Article 2 describes the setting of the slave address, which was mentioned earlier;

Article 3 talks about the definition of IIC read and write bits;

Article 4 talks about the rules of response signals in the IIC protocol. It is explained here that 1306 will respond to all IIC data (including address | read and write bytes);

Article 5 says that once the host establishes communication with 1306 (after sending the address | reading and writing bytes), the subsequent data sent to the IIC bus will be recognized as "control bytes" or "data bytes". What is the specific It is the control byte and data byte, which will be explained in detail later;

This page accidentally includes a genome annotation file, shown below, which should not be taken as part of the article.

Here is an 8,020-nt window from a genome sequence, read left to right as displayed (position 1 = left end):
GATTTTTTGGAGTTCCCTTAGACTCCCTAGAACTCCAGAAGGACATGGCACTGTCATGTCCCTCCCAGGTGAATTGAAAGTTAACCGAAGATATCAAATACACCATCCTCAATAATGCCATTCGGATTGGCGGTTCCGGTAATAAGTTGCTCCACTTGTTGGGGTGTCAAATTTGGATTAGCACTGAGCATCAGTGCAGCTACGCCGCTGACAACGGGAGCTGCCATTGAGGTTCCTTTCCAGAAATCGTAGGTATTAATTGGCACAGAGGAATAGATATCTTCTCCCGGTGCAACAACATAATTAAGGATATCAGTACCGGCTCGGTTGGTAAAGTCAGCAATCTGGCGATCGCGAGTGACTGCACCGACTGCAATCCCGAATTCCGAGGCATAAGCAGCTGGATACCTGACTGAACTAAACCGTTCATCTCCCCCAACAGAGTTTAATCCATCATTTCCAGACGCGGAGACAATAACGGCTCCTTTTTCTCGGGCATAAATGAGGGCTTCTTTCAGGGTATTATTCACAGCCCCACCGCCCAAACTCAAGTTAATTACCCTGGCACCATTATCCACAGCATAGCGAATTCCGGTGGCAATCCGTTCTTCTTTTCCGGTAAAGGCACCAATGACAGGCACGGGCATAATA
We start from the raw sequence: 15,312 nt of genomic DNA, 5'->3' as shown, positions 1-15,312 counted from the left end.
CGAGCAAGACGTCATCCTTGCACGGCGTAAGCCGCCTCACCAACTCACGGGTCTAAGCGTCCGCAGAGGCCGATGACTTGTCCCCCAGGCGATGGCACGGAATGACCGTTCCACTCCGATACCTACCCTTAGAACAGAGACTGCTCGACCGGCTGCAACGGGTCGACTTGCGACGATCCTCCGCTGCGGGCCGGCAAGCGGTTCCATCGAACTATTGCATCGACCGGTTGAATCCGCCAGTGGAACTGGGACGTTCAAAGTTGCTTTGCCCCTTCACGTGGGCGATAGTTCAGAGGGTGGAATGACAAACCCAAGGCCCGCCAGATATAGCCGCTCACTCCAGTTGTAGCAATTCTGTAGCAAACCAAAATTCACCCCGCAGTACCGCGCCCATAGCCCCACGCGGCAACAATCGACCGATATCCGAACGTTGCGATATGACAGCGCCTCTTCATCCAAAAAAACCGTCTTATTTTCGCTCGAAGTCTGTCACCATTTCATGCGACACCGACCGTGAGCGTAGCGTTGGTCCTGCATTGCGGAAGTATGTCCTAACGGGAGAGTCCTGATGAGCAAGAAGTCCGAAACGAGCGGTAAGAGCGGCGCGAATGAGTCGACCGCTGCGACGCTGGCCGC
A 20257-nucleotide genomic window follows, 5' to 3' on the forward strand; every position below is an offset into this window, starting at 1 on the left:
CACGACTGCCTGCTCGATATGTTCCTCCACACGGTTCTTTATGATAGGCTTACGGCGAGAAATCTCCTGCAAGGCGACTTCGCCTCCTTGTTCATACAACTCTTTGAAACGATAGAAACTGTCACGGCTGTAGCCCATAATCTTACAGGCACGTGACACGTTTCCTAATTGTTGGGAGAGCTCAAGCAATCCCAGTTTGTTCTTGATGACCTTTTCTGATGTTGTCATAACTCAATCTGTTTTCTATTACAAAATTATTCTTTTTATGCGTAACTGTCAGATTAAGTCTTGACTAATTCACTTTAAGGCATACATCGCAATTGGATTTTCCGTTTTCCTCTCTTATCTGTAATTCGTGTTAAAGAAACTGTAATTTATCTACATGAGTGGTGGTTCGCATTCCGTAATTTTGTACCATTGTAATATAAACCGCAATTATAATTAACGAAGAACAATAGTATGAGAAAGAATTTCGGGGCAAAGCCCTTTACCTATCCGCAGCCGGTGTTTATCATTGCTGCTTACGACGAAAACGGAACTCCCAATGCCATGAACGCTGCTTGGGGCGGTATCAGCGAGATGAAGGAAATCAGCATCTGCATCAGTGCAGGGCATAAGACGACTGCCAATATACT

Article 6 says that every control byte and data byte will be responded to;

Article 7 talks about the stop bit rules of the IIC protocol;

Now let's explain what control bytes and data bytes are. For the screen, the purpose of our operation is to display content on the screen. "Display" is an action or behavior, which can also be called a command, and "content" is a piece of data. Therefore, when controlling the device, it will contain at least one command and one data. However, the command and data are only an 8-bit number in various communication protocols. How to distinguish them has become a very critical point.

1306 uses such a way to distinguish them: once communication is established through the IIC interface, the 0th byte (byte0) received subsequently must be used to indicate the type of the next byte (byte1), which uses 2 bytes to express a complete data transmission. The frame structure diagram of 1306 using IIC communication is posted in the data sheet: